Ross Hart hints at Tamar funding

Bass Labor candidate Ross Hart has left open the possibility that the federal opposition will commit funds this election campaign to assist in cleaning up the Tamar River.

The party has not yet pledged any money towards the troubled waterway while the government has dedicated $2.5 million towards a river recovery plan, including money for silt-raking and riverbank stabilisation.

Mr Hart at a debate with Liberal incumbent Andrew Nikolic on Thursday night hinted that a funding announcement could be made in the next fortnight, saying “we are sometime from election day”.

“My line of thinking is that we will have a project which is likely to take 10 or more years to complete,” he said.

“But what should be done is everything necessary to enable TasWater to make the necessary plans for staging that project and getting that project underway.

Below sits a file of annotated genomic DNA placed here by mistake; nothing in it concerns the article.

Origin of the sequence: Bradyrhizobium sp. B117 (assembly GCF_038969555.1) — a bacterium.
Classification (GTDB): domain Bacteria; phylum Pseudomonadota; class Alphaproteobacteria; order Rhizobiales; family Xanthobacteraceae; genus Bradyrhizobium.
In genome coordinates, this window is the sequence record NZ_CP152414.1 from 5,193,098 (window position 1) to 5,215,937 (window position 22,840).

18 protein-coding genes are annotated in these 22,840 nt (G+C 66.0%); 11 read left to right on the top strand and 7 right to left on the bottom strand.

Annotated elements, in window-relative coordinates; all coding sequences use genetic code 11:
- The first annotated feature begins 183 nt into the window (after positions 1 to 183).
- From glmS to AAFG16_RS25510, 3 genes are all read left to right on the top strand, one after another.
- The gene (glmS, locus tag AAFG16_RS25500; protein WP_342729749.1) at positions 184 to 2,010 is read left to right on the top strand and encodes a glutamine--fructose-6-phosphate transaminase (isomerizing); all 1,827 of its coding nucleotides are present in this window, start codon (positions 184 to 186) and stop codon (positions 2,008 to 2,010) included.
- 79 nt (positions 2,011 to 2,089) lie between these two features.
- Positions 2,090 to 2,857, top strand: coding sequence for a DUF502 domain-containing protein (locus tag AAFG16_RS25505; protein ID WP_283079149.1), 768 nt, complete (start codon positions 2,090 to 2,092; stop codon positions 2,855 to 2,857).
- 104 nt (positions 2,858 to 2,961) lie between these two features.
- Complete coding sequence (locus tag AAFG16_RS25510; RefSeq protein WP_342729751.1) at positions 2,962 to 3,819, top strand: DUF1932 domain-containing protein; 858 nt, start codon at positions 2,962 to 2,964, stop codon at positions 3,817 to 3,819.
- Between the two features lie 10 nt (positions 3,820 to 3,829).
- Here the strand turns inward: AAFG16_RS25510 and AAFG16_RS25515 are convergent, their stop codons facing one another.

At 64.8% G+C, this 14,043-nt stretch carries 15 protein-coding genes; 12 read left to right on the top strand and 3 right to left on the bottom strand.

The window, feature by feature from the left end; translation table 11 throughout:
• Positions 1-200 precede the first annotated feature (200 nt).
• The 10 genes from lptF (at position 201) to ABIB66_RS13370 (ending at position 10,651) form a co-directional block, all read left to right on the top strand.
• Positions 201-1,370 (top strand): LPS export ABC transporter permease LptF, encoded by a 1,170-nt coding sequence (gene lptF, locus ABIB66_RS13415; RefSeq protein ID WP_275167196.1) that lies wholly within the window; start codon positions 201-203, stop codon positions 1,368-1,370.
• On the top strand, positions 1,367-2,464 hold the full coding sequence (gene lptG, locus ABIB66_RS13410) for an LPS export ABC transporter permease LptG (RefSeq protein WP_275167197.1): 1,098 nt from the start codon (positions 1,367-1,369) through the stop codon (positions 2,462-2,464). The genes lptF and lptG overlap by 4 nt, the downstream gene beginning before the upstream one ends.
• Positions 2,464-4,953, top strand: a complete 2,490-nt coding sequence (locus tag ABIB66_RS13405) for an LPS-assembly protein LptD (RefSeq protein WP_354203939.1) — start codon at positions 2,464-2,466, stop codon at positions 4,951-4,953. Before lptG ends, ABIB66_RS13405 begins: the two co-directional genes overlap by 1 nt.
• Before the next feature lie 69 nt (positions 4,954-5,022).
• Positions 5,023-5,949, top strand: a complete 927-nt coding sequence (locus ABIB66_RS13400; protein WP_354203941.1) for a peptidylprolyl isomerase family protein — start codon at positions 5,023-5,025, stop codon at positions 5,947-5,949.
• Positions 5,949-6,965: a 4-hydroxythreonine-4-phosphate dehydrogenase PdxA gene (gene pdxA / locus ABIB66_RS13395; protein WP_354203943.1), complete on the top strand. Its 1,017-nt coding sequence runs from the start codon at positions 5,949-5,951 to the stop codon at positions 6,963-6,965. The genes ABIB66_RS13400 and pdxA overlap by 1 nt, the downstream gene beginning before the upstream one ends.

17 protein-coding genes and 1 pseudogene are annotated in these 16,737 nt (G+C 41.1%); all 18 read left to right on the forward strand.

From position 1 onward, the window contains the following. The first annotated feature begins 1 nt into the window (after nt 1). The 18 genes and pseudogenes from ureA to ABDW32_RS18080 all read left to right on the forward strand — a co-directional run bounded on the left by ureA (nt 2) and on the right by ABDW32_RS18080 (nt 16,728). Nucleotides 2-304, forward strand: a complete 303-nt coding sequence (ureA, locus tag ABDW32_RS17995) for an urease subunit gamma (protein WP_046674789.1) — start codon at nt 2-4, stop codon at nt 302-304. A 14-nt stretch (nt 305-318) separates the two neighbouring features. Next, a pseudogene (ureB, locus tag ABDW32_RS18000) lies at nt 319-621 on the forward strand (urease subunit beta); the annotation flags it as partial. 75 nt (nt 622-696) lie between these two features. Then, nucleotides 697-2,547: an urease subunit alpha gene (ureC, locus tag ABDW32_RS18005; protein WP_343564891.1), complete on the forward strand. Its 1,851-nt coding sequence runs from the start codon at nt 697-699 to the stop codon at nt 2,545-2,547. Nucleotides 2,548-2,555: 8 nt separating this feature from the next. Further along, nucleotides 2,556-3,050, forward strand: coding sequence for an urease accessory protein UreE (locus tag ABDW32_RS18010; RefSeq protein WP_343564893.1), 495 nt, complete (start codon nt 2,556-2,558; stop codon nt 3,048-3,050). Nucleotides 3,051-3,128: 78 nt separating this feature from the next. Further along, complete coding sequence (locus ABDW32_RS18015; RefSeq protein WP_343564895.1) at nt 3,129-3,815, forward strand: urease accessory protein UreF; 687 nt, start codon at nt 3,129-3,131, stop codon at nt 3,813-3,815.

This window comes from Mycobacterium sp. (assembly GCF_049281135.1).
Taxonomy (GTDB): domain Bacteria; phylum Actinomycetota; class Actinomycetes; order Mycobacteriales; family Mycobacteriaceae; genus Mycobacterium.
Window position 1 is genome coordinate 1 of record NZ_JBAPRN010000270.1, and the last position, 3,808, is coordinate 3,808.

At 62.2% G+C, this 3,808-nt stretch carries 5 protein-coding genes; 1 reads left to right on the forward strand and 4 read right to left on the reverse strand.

“My personal view is that start should be sooner rather than later.

“I’m not in a position to announce funding but if we start now, rather than waiting until another election, then it’s going to be completed sooner.”

Infrastructure Australia in February set out a list of 93 priority projects for all states in its 15-year plan and highlighted the need for sewerage infrastructure upgrades in Tasmania.

Representations have been made by TasWater to the federal body for funding towards a new $285 million sewage treatment plant which would cut the amount of raw effluent discharges by about 30 per cent.

Mr Nikolic said the Tamar River deserved a bipartisan approach to solving its problems and that he hoped Mr Hart was successful in obtaining funding.

He said he had recently received a report from engineering consultants Beca on Launceston sewerage network, funded by $500,000 from the federal government after the last election.

The report determined how the city’s seven archaic sewage treatment plants could be improved.

Mr Nikolic said if re-elected, he would continue to fight for federal funds to fix the problem once state and local government bodies coalesced on a solution.

“We now have the Beca report that says how we can fix things over three or four political cycles,” he said.

“We’ve made some quick improvements (and) we have money for the Tamar River Recovery Plan.”